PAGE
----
Taking to parenting site Mumsnet, the mum explained that she’d just returned from a trip to the park where her son started playing with a boy on his own.
“I decided to take my son to the park for a quick run around before bed,” she wrote.
“Shortly after getting to the play park a boy cycles up to us and starts playing with my son. I looked around for his mum but couldn't see anyone. Waited another 5 minutes and still no-one. At this point I decided to get my son to ask him some questions...”
The woman went on to say that her son found out that the boy was eight years old and in Year 3 at a local school.
”I enquired if his mum was there and he said no, she is at home,” she continued.
After discovering the youngest lived a street away from them, the mum left with her son and encouraged the boy to ride home too.
“He proceeded to cycle in the middle of the road!” she continues. “My immediate thought was road safety so I said we should all cycle on the path. I then watched him cycle and go back to his house safely.”
Though the woman explained that they live just minutes from the path so it is very local and safe, she was concerned that the boy had no qualms about talking to her or her son.
”I could've been a predator or pedofile [sic]. He also was cycling in the middle of the road, which of course could lead to him being injured or hit by a car!”
The mum finished her post by asking the forum whether it was appropriate to allow an 8-year-old boy to play at and then cycle home from the park alone, particularly as it was 6.30pm in the evening.
She also wondered whether she should report it to the school the boy attends.
And other parents were quick to wade into the tricky topic.
Some parents couldn’t see a problem with children so young being in the park alone.
”I teach eight year olds. Loads of them play out at the park by themselves. It’s light in the evenings now so I don’t see the harm,” one woman wrote.
“My 8 year old goes to the park alone,” another agreed. “YAB [you are being] ridiculous to consider reporting a child being allowed to a park 5 minutes from his home.”
“My DD was playing at the park on her own at 8,” another mum agreed. “I can literally see the park from my window, but even if it was a bit further away I would have let her go with a friend at that age.
“She's 9 now and is often out playing with her little gang of mates, they don't all need constant supervision, it's a judgement call that parents make about their own children.”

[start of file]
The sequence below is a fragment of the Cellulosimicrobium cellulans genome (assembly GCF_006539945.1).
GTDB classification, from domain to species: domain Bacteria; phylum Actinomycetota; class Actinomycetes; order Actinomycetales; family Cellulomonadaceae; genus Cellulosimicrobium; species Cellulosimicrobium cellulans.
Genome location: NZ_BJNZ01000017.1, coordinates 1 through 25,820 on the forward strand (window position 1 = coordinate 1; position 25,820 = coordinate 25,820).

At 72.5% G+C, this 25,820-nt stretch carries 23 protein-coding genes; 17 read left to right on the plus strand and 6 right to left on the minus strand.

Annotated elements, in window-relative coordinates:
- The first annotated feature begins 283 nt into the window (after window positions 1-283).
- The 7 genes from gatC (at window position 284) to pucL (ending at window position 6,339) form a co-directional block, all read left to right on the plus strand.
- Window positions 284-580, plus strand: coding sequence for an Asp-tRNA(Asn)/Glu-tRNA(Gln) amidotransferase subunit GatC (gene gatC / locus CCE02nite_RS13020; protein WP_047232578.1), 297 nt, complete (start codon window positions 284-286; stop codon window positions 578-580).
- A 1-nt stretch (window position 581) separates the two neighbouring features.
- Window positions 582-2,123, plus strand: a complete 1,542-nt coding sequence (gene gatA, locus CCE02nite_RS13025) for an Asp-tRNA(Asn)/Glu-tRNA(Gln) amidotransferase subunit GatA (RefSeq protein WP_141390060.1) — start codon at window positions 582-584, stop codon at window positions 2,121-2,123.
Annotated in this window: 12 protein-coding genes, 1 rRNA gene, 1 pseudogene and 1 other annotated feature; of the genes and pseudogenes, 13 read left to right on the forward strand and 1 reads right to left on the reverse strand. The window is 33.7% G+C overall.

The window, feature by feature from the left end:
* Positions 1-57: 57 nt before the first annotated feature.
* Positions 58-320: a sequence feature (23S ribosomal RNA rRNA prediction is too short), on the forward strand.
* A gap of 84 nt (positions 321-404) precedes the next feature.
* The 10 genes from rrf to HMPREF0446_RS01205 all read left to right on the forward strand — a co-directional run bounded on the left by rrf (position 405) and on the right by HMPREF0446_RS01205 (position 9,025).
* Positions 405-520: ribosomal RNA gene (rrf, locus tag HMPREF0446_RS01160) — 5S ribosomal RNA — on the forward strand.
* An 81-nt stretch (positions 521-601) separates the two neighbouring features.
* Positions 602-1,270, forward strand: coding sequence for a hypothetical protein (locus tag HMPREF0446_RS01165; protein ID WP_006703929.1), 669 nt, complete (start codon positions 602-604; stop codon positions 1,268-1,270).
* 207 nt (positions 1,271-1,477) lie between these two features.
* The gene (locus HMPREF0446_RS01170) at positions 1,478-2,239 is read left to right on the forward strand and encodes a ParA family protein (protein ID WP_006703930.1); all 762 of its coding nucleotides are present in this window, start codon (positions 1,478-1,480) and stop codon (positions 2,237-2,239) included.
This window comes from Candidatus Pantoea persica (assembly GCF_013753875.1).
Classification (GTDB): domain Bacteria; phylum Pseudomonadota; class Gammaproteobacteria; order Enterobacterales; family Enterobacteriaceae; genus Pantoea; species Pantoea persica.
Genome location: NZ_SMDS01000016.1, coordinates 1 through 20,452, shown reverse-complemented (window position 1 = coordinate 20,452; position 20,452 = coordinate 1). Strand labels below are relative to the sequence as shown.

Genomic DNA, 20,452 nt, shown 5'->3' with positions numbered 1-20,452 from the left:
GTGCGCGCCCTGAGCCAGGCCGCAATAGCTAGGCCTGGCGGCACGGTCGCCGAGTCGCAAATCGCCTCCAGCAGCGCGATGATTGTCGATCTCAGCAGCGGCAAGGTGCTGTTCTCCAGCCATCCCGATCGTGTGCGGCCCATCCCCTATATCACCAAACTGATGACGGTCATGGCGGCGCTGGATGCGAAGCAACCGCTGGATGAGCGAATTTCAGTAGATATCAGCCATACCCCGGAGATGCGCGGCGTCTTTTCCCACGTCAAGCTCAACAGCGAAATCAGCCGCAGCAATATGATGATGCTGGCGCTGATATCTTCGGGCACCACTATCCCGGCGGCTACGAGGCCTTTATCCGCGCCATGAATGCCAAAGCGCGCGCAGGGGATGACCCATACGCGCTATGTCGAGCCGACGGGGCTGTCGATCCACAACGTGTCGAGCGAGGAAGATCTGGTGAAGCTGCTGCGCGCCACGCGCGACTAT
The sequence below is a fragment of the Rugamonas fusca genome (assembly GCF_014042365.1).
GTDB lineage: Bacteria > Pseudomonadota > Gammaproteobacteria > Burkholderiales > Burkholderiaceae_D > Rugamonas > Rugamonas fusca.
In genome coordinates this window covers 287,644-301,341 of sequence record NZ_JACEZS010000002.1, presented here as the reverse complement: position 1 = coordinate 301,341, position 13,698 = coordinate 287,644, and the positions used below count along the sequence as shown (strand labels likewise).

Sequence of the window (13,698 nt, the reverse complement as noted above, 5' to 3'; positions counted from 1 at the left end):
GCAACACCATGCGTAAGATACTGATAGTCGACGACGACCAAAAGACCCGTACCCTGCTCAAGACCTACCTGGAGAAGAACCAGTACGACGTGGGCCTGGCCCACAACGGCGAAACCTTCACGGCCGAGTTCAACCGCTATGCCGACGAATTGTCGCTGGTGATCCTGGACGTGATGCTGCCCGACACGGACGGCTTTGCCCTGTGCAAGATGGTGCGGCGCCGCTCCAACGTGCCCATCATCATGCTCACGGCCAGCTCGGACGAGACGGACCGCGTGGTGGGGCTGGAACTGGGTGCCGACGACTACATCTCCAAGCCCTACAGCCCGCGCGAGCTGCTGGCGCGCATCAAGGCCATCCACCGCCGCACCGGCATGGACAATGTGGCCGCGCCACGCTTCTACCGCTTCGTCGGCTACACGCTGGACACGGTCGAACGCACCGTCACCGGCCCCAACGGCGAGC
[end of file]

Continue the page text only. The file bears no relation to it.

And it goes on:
Other parents pointed out that children today are wrapped in cotton wool these days. “He's eight, it's broad daylight,” one parent wrote.
But some did think that eight was too young to be allowed out alone.
“I have an 8-year-old DS and I'd never allow him to go to the park on his own,” one parent wrote. “I help out in his class once a week too and it's not just him - it's the whole class who are too young and clueless to be out alone.”
“An 8-year-old was abducted from a park local to me last week,” one user warned.
“He was found with a stranger who tried to go in the bushes with him and was spotted by passers by.
“I have an 8 year old and wouldn’t let her play anywhere where she’s out of my vision,” the same user continued.
“Not about wrapping them up and keeping them in a bubble. It’s simply just not as safe as we would like it to be. I personally think my 8-year-old is too young but I guess everyone is different.”
Other parents thought it depended on the individual child and how mature they were.
“Some are very trustworthy but don't like being left alone,” one mum wrote. “So it's hard to put a precise age on when children should go to the park/corner shop/home alone.”
Parents have been debating a number of topics online recently. Last week, a mum went online to ask how much is too much to contribute to a teacher present?
Last month mums and dads were divided over whether primary school children should be given homework.
And back in May a stay-at-home mum sparked a furore after asking if it is reasonable to expect her husband to pay her a £2,700 monthly "salary”.